A while back Tom told me these were C. compta. Since this time I have bred different batches on several occasions. Now the Marinho revision has me unsure as to whether they are C. compta or C. eigenmanni. I tried doing a scale count on a dead male and it seems to fit with the latter, however, I am not trained to do scale counts and could have been doing it incorrectly. Either way, they are stunning fish and you should have no problem getting fry in a heavily planted tank (if the plants are close to the surface). Alternatively, if you remove the eggs to a tub or small tank, you should get more fry but you will need Paramecium for at least the first week or two as they have small mouths to start with. Some of these in the video are ones that I raised and the males are sparring quite a bit but currently no eggs that I can see. I had a hyper aggressive female who was attacking my cardinals and her mate (the dead one from the scale count) who currently resides with a pair of Crenuchus spilurus. I produced a powerpoint on breeding them years back but not quite sure where it is these days.
I did once see a male defending an almond leaf that was not yet fully submerged. I guess eggs were on the leaf though I couldn’t see them.
Same for me with Copella callolepis (sensu Zarske), always on a dead leaf, just below the surface.Yes, mine have spawned on Catappa and oak leaves that have been in the process of sinking.
Just been reading your thread, interesting that you couldn't see the eggs without taking the leaf out of the water. I did not move the leaf as I was scared of disturbing things, and I failed to see the eggs though I was sure they must be some due to the behaviour of the male, keeping all other fish away and apparently fanning the leaf. I never saw the actual spawning, but the situation of the leaf was identical to yours. As for feeding the fry, there must have been plenty of infusoria in my tank for the early stages, and I was feeding the adults with brine shrimps a lot of the time anyway, but started to feed these every day when I saw the fry. There wasn't too much surface water movement as the top was covered with water lettuce and Vallisneria leaves. I have soft water (KH 0-1, GH 1-2, pH about 6.8).Hi all,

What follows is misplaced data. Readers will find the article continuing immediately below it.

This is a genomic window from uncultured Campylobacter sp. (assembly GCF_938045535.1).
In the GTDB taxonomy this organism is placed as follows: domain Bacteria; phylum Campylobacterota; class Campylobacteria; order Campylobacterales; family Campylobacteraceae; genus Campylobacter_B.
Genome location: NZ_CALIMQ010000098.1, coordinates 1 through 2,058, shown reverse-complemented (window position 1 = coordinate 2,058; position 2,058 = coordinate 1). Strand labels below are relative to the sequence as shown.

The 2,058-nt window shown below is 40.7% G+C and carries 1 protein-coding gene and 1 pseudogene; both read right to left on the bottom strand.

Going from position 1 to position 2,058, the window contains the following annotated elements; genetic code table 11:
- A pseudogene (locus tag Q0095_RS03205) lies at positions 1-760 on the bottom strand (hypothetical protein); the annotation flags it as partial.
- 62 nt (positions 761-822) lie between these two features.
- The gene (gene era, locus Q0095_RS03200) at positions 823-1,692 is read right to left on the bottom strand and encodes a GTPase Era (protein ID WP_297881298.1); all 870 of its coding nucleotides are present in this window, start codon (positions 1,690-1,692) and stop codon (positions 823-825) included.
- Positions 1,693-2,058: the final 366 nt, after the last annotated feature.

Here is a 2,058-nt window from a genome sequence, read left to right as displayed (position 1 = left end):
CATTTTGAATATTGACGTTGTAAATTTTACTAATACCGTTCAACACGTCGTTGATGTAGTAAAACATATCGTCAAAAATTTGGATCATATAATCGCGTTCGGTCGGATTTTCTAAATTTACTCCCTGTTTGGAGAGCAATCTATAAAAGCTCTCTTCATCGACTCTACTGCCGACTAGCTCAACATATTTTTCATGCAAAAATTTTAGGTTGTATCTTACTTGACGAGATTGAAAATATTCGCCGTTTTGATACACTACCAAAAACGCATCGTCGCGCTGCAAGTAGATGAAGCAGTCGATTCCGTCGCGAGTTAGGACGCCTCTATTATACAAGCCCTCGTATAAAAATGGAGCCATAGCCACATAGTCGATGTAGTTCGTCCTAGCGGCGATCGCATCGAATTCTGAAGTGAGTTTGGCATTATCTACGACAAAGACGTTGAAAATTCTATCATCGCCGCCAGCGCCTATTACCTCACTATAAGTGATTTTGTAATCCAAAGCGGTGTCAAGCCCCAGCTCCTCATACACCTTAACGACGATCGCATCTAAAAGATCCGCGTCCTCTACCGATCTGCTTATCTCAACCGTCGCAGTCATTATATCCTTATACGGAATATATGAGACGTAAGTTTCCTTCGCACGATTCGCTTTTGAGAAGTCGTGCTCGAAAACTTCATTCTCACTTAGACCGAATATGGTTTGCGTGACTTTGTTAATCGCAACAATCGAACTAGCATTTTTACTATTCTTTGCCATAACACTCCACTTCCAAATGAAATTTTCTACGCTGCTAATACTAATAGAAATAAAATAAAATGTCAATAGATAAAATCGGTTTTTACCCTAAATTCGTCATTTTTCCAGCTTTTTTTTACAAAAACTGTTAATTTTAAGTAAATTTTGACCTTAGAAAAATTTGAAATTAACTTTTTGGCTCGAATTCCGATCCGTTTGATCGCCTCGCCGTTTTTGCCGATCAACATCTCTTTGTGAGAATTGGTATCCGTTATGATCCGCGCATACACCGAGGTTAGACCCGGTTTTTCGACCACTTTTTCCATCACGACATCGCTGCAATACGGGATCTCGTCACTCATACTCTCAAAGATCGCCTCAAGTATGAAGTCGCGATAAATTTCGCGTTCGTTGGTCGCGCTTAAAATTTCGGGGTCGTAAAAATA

Same for me with Copella callolepis (sensu Zarske), always on a dead leaf, just below the surface.
Details (and a video) are at <"https://www.apistogramma.com/forum/threads/copella-callolepis-sensu-zarske.23469/#post-109288">.
I got up to at least seven at one point, but the last one has just died.
The problem I had in a 60 cm tank was that they really don't like one another (even the females), and that is really only enough real estate for two or three fish, and definitely only one male.
I keep incredibly weedy tanks and the only other occupants were (are) about 10 Corydoras pygmaeus, of various sizes, so if I tried with them again it would be in a much bigger tank, even though they are a small fish.
Should work. Mine would often get caught in the roots of the Pistia so would not sink for quite a while.Hi,
I´ve always wondered would it be a viable solution to take for example a Catappa leaf and let it rest partly on a mat of Salvinia or similar? That way the leaf would not sink.
I didn't have a Catappa leaf, but they seemed to like curly, dried leaves, rather than flat ones, like Oak (Quercus robur) or Magnolia grandiflora. I'm guessing that was because it formed a partially enclosed space.I´ve always wondered would it be a viable solution to take for example a Catappa leaf and let it rest partly on a mat of Salvinia or similar? That way the leaf would not sink.
It could be one of my threads. I have one on here from when I bred them. Tom gave me the technique with the floating plant pot trays with notches cut in.Hi all,
I didn't have a Catappa leaf, but they seemed to like curly, dried leaves, rather than flat ones, like Oak (Quercus robur) or Magnolia grandiflora. I'm guessing that was because it formed a partially enclosed space.
I can't find it, but somewhere there is a thread where some-one (@Tom C ? or @Apistomaster ?) fixed two plastic plant saucers together and then cut a notch in the rim to provide an enclosed spawning area.
A dead brown Beech (Fagus sylvatica) or Hornbeam (Carpinus betulus) leaf was absolutely perfect, other than sinking after a few days, but I have a huge number of these collected, so it didn't matter.